900 years of Dunstable

Tomorrow is Dunstable’s Carnival. The theme for this year is ‘900 Years of Dunstable’.

Dunstable started as a Roman posting station where travellers could change their horses. A settlement grew up on the crossroads of the Roman Watling Street and the older prehistoric Icknield Way. When the Romans left Britain in the 5th Century, the town was abandoned and became overgrown. It lay derelict for centuries and in 1100 was just a crossroads in a forest.

In 1107, work on the creation of the new town, ordered by King Henry 1, at the junction of Icknield Way and Watling Street began. This makes 2007 the 900th Anniversay of the town’s foundation. Dunstable is a market town, with the Royal Charter granted by Henry 1 in 1131. The Priory Church of St Peter in Dunstable is all that remains of the Augustinian priory founded in 1132 by Henry 1 and endowed with the lordship and manor of the town. The priory was destroyed during the dissolution of the monastries, shortly after the anouncement there of the divorce of Henry VIII and Catherine of Aragon, which lead to the separation of the Church of England from the Roman Catholic Church.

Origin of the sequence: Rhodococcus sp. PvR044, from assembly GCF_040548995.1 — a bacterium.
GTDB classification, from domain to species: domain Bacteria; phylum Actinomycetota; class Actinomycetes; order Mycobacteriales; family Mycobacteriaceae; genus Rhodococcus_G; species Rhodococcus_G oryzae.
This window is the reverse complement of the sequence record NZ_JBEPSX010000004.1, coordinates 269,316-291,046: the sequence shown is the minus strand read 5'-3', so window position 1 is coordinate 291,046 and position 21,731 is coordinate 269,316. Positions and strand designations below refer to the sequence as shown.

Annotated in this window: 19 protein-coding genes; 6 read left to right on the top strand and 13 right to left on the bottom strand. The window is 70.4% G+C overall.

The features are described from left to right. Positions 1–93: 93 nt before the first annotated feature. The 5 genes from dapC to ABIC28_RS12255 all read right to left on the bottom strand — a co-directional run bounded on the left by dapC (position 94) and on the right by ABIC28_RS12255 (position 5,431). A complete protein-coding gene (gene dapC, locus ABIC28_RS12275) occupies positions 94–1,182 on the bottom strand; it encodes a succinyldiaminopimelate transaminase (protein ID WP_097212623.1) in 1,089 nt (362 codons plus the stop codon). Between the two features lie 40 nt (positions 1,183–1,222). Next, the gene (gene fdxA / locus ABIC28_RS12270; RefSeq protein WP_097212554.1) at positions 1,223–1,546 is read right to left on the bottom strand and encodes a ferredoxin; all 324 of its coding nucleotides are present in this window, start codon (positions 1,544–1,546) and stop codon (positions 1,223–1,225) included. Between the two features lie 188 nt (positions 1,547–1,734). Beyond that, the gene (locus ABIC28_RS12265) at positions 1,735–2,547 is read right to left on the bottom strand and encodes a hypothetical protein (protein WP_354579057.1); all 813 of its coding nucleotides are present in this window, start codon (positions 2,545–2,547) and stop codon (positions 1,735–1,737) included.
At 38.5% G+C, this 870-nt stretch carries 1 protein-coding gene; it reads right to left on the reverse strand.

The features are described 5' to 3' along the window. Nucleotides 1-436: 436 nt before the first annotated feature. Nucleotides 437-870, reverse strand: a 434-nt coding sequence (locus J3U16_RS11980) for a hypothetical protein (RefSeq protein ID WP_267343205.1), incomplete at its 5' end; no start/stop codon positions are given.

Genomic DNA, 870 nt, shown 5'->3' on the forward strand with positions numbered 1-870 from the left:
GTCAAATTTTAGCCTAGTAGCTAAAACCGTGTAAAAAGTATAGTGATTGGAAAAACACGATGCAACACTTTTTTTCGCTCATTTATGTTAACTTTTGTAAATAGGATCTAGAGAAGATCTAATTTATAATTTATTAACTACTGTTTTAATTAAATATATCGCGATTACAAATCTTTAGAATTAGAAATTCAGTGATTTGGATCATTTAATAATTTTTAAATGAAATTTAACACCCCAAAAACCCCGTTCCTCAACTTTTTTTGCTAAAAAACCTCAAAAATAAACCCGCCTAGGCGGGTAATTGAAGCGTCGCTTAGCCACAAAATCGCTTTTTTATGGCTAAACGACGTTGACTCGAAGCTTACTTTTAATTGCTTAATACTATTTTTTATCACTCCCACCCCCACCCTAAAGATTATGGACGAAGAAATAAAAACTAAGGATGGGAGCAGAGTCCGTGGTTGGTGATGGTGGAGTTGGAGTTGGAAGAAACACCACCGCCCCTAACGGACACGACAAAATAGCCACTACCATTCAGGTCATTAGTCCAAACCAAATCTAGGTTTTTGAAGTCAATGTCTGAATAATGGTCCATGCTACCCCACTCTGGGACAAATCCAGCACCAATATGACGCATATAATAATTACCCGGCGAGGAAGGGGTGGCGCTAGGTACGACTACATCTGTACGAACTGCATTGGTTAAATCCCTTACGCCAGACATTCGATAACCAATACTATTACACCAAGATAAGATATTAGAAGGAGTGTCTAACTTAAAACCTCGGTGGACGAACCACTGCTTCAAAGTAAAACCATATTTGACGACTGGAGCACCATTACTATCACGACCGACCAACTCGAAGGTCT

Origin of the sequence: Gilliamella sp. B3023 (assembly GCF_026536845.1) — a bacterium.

Hopefully the weather will be fine tomorrow and we will get to see the carnival parade as it goes past the end of our road.

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